Dress for the job you want

It’s hot.

The lady on the seat in front of me is fanning herself with a piece of paper because the air-conditioning unit on the bus is struggling to keep up with the heat and it’s only 7am.

There are bush-fires burning all around the city, billowing smoke in to the sky which in turn forms a thick haze that clings to the city like a warm blanket. Nobody needs a warm blanket in summer.

The drought continues. Unprecedented consecutive days without recorded rain have resulted in water restrictions. Short showers and a ban on all non-essential water usage.

I lurch off the bus and walk straight past my usual coffee haunt. It’s even too hot for coffee, despite what my internal addiction mechanism screams at me.

The office is cool, almost too cool.

These fancy offices with their automated climate-controlled air-conditioning units that use basic algorithms to monitor the outside environment in order to determine what the indoor temperate should be. They always get it wrong.

Today, with the temperate already climbing in to the 30s, the air-conditioner has ramped up it’s activity in order to fight back the outside heat. The result is a sudden chill that hits my sweat skin as I sit down at my desk.

It is a weird feeling.

Sweat is still pooling under my arms from the bus trip and subsequent walk to the office, yet my skin is tingling and my nipples are firming up from the arctic blast coming from the vent directly above me.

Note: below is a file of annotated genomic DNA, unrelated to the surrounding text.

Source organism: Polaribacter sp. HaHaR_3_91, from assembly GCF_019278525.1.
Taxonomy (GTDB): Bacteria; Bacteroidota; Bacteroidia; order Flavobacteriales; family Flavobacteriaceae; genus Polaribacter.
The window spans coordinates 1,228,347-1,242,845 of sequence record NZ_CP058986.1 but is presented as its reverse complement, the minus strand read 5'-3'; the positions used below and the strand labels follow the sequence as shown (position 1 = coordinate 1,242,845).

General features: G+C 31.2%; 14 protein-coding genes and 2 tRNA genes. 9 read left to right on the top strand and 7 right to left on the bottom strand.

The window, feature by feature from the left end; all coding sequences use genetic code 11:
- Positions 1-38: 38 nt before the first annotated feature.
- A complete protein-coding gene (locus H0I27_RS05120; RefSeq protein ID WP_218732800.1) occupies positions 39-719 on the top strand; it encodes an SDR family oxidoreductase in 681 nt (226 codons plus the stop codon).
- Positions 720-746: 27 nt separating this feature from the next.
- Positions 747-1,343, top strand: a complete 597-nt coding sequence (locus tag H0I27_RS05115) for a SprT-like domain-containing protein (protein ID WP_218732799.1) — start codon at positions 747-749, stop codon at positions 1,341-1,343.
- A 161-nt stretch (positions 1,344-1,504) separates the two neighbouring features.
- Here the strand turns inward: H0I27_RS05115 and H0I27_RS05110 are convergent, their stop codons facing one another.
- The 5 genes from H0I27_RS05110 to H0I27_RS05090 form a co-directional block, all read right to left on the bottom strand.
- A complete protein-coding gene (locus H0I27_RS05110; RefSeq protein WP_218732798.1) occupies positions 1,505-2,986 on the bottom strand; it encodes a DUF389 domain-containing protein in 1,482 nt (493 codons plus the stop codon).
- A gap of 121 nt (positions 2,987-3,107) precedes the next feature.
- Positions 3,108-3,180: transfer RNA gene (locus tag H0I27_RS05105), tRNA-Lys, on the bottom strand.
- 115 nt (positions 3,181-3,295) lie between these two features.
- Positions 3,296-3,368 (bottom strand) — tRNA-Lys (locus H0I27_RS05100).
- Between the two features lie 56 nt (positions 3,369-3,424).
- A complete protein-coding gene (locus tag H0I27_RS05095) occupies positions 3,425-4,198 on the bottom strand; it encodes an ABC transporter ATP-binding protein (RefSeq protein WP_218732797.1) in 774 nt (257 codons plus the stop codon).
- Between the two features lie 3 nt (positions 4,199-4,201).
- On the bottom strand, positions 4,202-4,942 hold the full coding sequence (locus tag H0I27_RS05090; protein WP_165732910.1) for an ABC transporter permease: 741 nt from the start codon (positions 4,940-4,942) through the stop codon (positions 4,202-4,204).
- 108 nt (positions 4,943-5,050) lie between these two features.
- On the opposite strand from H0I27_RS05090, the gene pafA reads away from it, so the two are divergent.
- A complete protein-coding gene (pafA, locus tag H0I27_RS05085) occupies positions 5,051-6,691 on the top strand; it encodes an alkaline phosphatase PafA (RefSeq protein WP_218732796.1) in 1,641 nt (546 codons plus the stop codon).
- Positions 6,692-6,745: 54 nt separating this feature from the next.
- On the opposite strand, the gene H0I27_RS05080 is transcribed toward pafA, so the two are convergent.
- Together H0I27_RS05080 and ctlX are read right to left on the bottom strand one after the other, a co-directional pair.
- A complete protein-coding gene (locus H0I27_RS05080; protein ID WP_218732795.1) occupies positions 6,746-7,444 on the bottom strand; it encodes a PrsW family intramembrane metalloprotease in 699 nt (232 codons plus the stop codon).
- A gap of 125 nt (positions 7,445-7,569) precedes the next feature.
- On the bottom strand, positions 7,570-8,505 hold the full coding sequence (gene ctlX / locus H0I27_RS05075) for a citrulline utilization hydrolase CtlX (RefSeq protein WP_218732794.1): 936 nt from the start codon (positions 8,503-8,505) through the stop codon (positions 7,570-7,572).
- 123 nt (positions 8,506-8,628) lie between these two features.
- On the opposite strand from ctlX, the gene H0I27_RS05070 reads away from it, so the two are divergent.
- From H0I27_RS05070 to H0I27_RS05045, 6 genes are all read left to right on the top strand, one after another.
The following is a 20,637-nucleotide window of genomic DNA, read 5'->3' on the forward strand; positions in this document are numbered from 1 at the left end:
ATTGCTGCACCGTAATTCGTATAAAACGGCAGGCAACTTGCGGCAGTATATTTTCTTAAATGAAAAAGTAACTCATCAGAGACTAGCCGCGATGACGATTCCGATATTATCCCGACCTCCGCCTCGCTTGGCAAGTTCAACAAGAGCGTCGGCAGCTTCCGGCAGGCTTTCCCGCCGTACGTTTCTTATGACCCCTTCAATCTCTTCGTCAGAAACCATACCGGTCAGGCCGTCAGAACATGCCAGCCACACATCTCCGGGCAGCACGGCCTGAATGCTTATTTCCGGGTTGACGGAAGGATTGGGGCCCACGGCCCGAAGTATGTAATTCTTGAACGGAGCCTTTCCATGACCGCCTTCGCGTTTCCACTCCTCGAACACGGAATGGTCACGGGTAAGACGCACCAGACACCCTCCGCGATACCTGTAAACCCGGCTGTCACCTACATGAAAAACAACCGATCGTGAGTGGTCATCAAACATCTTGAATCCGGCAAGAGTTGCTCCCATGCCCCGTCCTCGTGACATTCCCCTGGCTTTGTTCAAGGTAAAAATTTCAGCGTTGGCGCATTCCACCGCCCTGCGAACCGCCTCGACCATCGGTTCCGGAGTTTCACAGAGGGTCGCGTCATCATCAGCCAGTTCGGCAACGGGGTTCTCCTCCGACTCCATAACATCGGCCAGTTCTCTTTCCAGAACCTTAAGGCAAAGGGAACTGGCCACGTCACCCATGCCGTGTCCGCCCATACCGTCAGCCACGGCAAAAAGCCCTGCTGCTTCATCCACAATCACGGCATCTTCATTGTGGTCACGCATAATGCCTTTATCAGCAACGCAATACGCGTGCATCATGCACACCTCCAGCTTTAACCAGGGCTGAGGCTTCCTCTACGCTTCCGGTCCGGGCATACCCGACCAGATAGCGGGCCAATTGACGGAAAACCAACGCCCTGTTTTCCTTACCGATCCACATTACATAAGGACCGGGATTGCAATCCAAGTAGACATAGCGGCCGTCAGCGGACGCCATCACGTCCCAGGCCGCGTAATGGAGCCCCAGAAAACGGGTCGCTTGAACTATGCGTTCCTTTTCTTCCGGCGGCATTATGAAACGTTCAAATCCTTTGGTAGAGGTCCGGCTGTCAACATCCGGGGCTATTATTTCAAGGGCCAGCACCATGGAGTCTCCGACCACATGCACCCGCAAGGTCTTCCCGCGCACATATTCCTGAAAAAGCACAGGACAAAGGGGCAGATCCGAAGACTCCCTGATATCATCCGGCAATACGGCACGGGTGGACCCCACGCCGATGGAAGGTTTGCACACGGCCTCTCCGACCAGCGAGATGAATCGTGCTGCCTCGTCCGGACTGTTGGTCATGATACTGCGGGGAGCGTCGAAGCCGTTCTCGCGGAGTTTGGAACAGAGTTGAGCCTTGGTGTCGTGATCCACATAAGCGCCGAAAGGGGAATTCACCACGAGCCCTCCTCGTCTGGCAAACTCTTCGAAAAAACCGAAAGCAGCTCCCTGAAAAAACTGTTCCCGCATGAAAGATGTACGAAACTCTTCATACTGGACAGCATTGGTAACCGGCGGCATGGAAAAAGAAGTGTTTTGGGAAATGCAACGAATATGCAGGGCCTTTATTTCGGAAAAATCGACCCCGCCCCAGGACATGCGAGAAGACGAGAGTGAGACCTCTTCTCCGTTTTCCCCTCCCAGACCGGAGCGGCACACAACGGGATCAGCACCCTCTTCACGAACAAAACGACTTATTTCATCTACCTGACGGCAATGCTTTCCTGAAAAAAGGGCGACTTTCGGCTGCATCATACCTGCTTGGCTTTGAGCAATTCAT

Jason – one of the department executives – strides back from the kitchen with his morning tradition in hand: freshly made instant coffee in his personal mug that dubiously proclaims him as the world’s best boss. I have a hunch he bought the mug himself.

Despite being one of the highest-paid executives in the office Jason has the frugal public-servant mindset down pat. He always brings his lunch and never pays for coffee when he can make one himself. Only on his latest promotion to Senior Public Servant Do-Gooder Level 329 did he decide to splurge and reward himself with an upgrade from his normal Nescafe Blend 43 to Nescafe Gold. The little jar that sits proudly in the kitchen with a big label that says “Property of Jason. DO NOT USE.”

We are the only two people on the floor at this hour and normally that might result in five minutes of awkward manager-attempting-to-connect-with-employees banter but, thankfully, Jason is not a friendly kind of manager. Because I sit several rungs below him on the office hierarchy he views me as little more than an underling to do his bidding. I would be surprised if he even knows my name and, as if in agreement with me, he just nods silently as he walks past my desk and toward his corner office.

I breathe a sigh of relief under my breath and I log on to the technological relic that passes as my computer in this department.

Clunk.

I turn around and see Jason’s coffee mug on the side of my L-shaped desk, splashing light brown liquid around as after-effects from being hastily plonked down. Jason is looking me up and down with his serious face. I know where this is going.

“Shorts?” It’s only one word but it says everything it needs to. It is dripping with disdain and disappointment. Smeared with sneering and sarcasm.

Jason is one of those guys wears suits every day. Even on casual Fridays in blisteringly sweltering heat. He is the kind of guy that would in all seriousness give the advice that ‘the suit maketh the man’ not realising that such bold and bullshit phrases are an indictment on his personality, performance, or anything that might indicate having substance beneath his outer layer of clothing.

I calm myself and put on the social mask of outgoing jovial banter.

“These were long pants when I left home but after soaking up more sweat than I thought humanly possible for me to lose I had to cut the bottom off and turn them in to shorts.”